Ours isn’t spellbinding or a gift from the gods and goddesses. Nor does it have to do with an arrow piercing two hearts together at the perfect time and place. It’s far from orphic to begin with and the universe isn’t always on our side.
Ours is bitter and sweet. Love and hate colliding— an endless cycle of cuddles and fights. It is coming back after hundreds of walk outs. And we never learn. We keep messing things up only to patch them in the end. With music, long walks on a moonlit night, laughter.
Ours is a downright matter of choice. Holding on to what keep us together rather than those that tear us apart.
Sharing another old IG post for Monday Musings.
I’m not an expert in all matters of the heart but if there is one thing I have been writing about and has come to prove firsthand, it’s about love being a choice. It is seeing the beauty and the ugly in a person — and choosing to embrace them both. 😊
It’s killing me softly, love is. But I wouldn’t mind this kind of death.
Icarus didn’t aim to burn but he knew it was coming. He felt the wax scorching his back and saw the feathers falling off his wings. He could have stopped but there is so much we do not know about flying.
And, perhaps, this is how I refuse to be. To be like the trolls and sprites who must have watched Icarus in shame. Knowing that they never tried. Clueless of how great it must have felt. Forever wondering why Icarus chose such kind of death.
Two years ago, I wrote this with a promise to myself to do things scared.
I have always been a hermit, preferring the comfort of solitude and quiet. Always been a hopeless romantic, too good with words yet too afraid to apply it.
But here I am, fast forward to 2020, appreciating the beauty of connection. With nature and people. Wide-eyed, silly grin plastered on my face and a whole lot treasured moments to reminisce.
I’m still a hermit and connecting can at times be a struggle. Still a romantic yet now a hopeful one. Definitely still scared, but you know what?
Like Nike, let’s just do it. Like BDO, let’s just find away.
I was taking a bath when a streak of light hit my skin. From the gap between my wooden window, it came with the color of fire — the kind of orange you get when you light a lamp in the midst of a dim room. The ones we used to play with during brownouts.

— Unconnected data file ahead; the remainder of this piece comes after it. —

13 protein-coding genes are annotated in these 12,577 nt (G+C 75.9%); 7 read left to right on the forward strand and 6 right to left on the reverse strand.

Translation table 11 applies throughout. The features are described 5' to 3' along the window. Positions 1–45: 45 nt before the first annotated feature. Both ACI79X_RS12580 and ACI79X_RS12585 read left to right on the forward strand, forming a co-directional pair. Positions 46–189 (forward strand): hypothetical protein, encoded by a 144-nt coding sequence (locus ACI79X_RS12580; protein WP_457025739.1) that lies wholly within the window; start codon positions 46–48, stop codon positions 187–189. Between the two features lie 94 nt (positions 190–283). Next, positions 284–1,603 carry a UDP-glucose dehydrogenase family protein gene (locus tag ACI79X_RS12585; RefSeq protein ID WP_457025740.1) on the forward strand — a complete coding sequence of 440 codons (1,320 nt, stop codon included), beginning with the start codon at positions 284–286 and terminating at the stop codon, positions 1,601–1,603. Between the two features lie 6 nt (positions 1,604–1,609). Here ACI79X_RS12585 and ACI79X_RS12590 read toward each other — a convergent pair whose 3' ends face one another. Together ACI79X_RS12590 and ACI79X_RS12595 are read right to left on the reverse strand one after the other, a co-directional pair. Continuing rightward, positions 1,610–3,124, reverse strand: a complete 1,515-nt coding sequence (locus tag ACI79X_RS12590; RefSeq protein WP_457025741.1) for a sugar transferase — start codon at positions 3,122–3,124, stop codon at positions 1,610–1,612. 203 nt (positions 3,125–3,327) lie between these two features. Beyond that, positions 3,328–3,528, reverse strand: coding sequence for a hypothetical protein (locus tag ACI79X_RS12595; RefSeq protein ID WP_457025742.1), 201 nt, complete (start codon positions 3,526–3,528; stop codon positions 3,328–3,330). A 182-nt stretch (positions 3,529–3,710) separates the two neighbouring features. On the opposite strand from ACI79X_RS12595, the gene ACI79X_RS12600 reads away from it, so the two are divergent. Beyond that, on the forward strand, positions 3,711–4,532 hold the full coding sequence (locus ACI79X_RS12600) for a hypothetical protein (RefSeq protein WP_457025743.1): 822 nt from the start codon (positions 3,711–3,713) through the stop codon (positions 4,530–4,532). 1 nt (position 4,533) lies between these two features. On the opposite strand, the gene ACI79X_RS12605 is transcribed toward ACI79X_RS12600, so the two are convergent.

The clock strikes 5:49 pm and a wave of nostalgia begins.
Was amazed by today’s sunset and I had to write a little something. Also, linking this to this week’s OLN hosted by Grace. Have a great weekend, everyone!
Having spent seven years in the concrete jungles of Cebu gave me a pair of eyes that looks at province life with extra appreciation and love. Like most people around my age, I started craving for the simplicity and warmth that rural places have to offer. Going home for me has become more than just reuniting with my family. It has now become a form of healing.
At the height of ticking off #bucketlists and #travelgoals, more and more places are “discovered” each day, topping the trends on Facebook and Instagram. While this is essentially harmless, I personally don’t like the idea of calling every place a tourist spot. I believe that, in a way, we rob it of its personality.
To set an example, let me take you to my hometown.
Bung-aw is a mountain barangay in the municipality of Hilongos in the province of Leyte. We do not have something elaborate to boast apart from our simple way of life. However, a few years ago, people from far off places started coming. The reason? Didang river.
Didang river gained popularity because of its yellow stone boulders. It was named after the woman who lives nearest to the river. The cameras and naked eyes did not lie. Didang truly was and still is Instagrammable. Its beauty is nature’s very own masterpiece.
What bothers me is hearing people say that it has now gone unpreserved. That the locals gave less value to those Insta-famous yellow stones and that they should have made the place tourist-friendly to boost its status. “If only this… “If only that…”
True, Didang looks different than it was on the onset of its fame. It looks even more different when it didn’t have a name. But locals know that after being worn and rounded by the action of moving water, the river always change.
There was no need to protect Didang. At least not until outsiders started disrespecting the place and leaving garbage behind. They carved on stones and littered the riverbed with plastics. So who’s at fault again?
Despite this, my people started adjusting to the long complains. They no longer wash laundry near the river to avoid photobombing shots. They built makeshift huts to offer guests shade. They even placed multi-colored flag banners along the trail to welcome onlookers. The rest is history.